Fijian ginger shipments disappoint horticulture groups

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Image Credit: Getty Images

An article posted at ABC Rural claims that despite public concerns surrounding biosecurity, 500 kilograms of fresh ginger from Fiji will go on sale in Sydney starting tomorrow, to the outrage of horticulture groups. 

Fijian ginger shipments disappoint horticulture groups
Image Credit: Getty Images

They cannot accept why the Australian government, which was criticised for its methods of measuring risk from imports and is undergoing a review of its systems, allowed this importation.

In reply, the Department of Agriculture says they still have to do their job while awaiting the final outcomes of the review.

On the other hand wholesalers are worried about the effect of the Fijian imports on the market and fear that it may bring down ginger prices.

The Australian Ginger Growers Association’s Anthony Rehbein is furious.

“I’m bitter, I’m disappointed… and quite frankly, I won’t be voting for that particular government again,” Mr Rehbein said.

He believes that the research to develop stronger defences against the burrowing nematode, a virulent strain of roundworm, is insufficient and fails to address the problem.

According to Mr Rehbein and a Senate Committee report, ensuring that the ginger imports are free of soil and fumigating them with the surface spray, methyl bromide, have little effect. This is due to the fact that the roundworm lives inside the ginger.

But a Department of Agriculture spokesperson refuted this and says that the spray is able to penetrate and reach the roundworms. They also claim that import conditions are based on the best science available and their standards are at par with World Trade Organisation regulations.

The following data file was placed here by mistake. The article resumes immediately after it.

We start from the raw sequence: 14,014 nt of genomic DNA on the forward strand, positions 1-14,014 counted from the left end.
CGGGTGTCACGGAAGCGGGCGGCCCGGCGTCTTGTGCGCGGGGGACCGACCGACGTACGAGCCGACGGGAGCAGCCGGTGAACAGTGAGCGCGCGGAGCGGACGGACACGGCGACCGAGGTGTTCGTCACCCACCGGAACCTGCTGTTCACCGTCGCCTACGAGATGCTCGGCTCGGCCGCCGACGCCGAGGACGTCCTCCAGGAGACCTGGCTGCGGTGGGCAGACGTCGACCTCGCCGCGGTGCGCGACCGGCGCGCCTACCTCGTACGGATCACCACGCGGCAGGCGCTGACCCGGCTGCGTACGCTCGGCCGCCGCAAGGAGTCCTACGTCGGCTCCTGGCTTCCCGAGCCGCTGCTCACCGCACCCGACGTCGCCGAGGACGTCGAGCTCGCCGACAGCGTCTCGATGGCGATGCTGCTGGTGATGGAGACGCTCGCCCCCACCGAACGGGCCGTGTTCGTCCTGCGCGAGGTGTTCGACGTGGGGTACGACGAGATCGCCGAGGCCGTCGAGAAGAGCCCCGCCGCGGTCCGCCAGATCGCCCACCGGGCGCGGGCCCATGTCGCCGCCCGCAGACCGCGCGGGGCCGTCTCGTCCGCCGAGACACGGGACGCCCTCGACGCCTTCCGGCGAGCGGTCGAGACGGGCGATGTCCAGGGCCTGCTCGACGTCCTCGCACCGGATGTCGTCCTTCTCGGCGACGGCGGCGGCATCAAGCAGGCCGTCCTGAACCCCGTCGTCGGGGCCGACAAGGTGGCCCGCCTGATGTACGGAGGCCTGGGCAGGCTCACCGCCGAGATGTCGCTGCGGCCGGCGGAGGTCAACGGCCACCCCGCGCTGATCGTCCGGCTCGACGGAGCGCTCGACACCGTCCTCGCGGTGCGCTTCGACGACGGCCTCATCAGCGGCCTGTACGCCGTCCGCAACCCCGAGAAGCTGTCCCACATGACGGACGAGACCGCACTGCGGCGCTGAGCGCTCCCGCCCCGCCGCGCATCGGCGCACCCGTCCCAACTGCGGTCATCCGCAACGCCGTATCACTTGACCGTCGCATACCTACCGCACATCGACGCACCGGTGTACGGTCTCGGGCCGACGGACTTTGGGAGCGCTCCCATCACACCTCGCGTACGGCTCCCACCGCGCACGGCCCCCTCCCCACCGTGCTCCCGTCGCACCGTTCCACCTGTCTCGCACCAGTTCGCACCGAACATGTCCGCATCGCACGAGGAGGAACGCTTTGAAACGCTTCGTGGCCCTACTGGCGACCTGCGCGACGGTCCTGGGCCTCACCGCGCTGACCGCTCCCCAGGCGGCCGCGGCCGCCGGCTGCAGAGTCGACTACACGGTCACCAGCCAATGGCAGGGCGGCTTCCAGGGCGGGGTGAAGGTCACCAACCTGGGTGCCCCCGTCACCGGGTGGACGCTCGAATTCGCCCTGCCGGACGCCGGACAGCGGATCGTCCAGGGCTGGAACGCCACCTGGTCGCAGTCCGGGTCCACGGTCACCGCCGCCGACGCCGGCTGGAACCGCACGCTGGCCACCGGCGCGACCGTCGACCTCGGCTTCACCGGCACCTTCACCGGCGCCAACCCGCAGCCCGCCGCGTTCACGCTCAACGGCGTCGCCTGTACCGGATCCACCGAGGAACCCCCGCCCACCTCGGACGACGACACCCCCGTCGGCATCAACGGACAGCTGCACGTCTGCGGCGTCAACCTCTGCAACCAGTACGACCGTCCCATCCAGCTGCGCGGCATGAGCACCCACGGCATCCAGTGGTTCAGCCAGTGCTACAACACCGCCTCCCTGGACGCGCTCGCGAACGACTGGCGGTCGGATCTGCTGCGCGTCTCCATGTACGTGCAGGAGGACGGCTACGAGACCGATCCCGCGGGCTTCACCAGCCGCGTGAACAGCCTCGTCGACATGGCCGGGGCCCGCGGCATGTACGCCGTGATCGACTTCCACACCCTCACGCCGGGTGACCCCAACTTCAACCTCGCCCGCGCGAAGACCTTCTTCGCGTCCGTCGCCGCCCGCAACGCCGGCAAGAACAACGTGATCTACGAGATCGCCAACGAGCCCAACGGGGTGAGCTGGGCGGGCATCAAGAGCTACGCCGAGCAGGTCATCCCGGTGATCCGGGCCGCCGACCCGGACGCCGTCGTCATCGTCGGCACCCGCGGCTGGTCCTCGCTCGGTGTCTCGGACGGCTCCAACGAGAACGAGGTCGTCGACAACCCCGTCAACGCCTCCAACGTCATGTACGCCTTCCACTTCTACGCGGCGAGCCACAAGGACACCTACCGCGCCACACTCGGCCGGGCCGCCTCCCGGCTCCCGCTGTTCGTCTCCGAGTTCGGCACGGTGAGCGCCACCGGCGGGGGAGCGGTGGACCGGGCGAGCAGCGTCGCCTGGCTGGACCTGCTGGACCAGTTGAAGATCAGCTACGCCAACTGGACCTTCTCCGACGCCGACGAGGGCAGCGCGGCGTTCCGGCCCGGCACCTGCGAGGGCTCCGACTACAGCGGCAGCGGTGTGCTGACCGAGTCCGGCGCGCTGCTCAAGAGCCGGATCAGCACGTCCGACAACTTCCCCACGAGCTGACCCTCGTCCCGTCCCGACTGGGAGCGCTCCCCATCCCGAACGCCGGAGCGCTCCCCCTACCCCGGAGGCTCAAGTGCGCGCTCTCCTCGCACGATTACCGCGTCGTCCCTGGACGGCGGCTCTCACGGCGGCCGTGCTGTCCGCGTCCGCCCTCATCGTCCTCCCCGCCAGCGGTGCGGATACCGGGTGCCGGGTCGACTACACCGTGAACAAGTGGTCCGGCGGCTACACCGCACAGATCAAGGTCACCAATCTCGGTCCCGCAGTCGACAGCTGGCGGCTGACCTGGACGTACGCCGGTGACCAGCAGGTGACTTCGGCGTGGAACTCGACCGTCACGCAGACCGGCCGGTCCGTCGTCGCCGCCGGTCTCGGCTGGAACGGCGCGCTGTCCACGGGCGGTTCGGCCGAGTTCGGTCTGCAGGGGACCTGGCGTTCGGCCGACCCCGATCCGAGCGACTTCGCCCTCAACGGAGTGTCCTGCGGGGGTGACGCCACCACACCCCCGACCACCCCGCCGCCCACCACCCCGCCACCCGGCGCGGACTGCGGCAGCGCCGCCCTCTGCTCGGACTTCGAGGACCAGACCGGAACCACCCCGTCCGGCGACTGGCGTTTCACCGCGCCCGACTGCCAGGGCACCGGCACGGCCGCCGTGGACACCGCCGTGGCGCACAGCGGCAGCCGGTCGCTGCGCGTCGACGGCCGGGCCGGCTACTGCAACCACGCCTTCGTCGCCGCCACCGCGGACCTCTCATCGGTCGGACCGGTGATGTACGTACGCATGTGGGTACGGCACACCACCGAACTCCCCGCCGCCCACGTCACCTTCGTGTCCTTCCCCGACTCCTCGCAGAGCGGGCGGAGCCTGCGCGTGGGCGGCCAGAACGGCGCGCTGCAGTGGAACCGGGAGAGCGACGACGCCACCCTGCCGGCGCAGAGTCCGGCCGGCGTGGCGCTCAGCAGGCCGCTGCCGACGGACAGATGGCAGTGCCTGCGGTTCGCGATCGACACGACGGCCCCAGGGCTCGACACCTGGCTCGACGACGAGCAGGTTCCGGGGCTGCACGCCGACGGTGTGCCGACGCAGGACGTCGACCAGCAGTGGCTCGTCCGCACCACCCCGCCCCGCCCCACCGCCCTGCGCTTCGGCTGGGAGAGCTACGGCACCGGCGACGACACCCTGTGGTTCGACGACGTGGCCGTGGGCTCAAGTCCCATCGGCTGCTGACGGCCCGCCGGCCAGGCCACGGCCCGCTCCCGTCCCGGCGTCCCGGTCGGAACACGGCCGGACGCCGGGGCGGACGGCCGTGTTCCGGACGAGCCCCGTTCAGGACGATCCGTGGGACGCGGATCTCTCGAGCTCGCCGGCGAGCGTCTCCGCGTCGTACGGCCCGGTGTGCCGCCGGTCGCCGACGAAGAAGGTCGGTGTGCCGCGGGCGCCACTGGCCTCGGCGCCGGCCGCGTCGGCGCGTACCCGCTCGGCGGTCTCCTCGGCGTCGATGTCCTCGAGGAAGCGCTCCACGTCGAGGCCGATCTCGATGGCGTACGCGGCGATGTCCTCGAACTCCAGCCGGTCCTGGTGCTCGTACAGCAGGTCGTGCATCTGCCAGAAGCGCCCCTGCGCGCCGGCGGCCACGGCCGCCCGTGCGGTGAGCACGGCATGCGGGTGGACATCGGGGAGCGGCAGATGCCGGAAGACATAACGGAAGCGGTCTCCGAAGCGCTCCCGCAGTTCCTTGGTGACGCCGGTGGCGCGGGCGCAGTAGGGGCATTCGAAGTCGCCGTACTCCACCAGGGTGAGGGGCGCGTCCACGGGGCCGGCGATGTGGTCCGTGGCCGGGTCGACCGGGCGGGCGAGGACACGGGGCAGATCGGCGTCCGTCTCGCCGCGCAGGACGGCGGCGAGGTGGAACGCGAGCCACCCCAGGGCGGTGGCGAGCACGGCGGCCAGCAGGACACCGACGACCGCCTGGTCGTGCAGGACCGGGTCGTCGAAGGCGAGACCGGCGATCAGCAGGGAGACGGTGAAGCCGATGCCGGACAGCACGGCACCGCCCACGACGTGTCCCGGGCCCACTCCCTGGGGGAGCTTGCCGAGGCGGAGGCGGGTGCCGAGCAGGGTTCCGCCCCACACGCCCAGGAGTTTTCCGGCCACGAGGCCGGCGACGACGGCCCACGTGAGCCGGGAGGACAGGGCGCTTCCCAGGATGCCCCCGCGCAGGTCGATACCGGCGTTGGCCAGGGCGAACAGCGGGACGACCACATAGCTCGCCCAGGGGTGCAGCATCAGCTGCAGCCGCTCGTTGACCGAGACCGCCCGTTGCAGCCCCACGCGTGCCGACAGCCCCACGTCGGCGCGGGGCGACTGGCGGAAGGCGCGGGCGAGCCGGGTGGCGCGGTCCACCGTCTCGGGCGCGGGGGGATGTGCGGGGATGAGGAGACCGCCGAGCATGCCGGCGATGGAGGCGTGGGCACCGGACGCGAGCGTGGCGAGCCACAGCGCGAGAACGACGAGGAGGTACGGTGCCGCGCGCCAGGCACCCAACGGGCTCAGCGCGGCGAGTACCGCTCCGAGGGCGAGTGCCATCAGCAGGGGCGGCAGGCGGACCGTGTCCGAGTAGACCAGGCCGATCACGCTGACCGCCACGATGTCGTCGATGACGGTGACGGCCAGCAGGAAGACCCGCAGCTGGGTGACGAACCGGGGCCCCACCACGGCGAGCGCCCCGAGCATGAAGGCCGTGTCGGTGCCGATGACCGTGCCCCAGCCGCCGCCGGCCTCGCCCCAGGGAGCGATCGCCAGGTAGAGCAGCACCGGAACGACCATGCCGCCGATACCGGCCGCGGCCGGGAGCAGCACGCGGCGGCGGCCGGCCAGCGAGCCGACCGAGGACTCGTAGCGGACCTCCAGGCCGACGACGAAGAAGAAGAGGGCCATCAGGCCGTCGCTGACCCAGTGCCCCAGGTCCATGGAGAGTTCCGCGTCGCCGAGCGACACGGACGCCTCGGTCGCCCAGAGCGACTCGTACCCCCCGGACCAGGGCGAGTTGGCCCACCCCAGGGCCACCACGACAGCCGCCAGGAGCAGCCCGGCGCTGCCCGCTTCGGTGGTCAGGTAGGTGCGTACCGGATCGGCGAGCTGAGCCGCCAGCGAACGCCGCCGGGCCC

The spokesperson goes on to say that the results of the import risk analysis review will be considered once these are handed down.

But the results could come too late, says Mr Rehbein.

“The government has not acted efficiently and not thought about the ramifications to industry.”

Another concern is that the threat goes beyond ginger crops, says Rachel McKenzie, of the peak horticulture body Growcom. As the import system is so shoddy, she says the full extent of the damage can’t be measured.

“This particular roundworm, it’s very unknown and it has major implications for ginger and potential implications for other crops, but we just don’t know because there’s been no research done,” she said.

Overseeing and ensuring the proper importation of pineapples from Malaysia is their next goal, she says.

Bill Chalk, President of the New South Wales Chamber of Fruit and Vegetables, takes a more positive view, expecting Fijian ginger to enter the market with good interest.

“Obviously there’s a price advantage because ginger’s been so dear for so long, so people have gone down this path to get the permits to import,” Chalk said.

“I’ve always found that AQIS (inspectors) upon arrival punch way above their weight; they’re very competent.. I don’t think there’s a great fear there for that. Fiji has been a reasonably safe exporter.”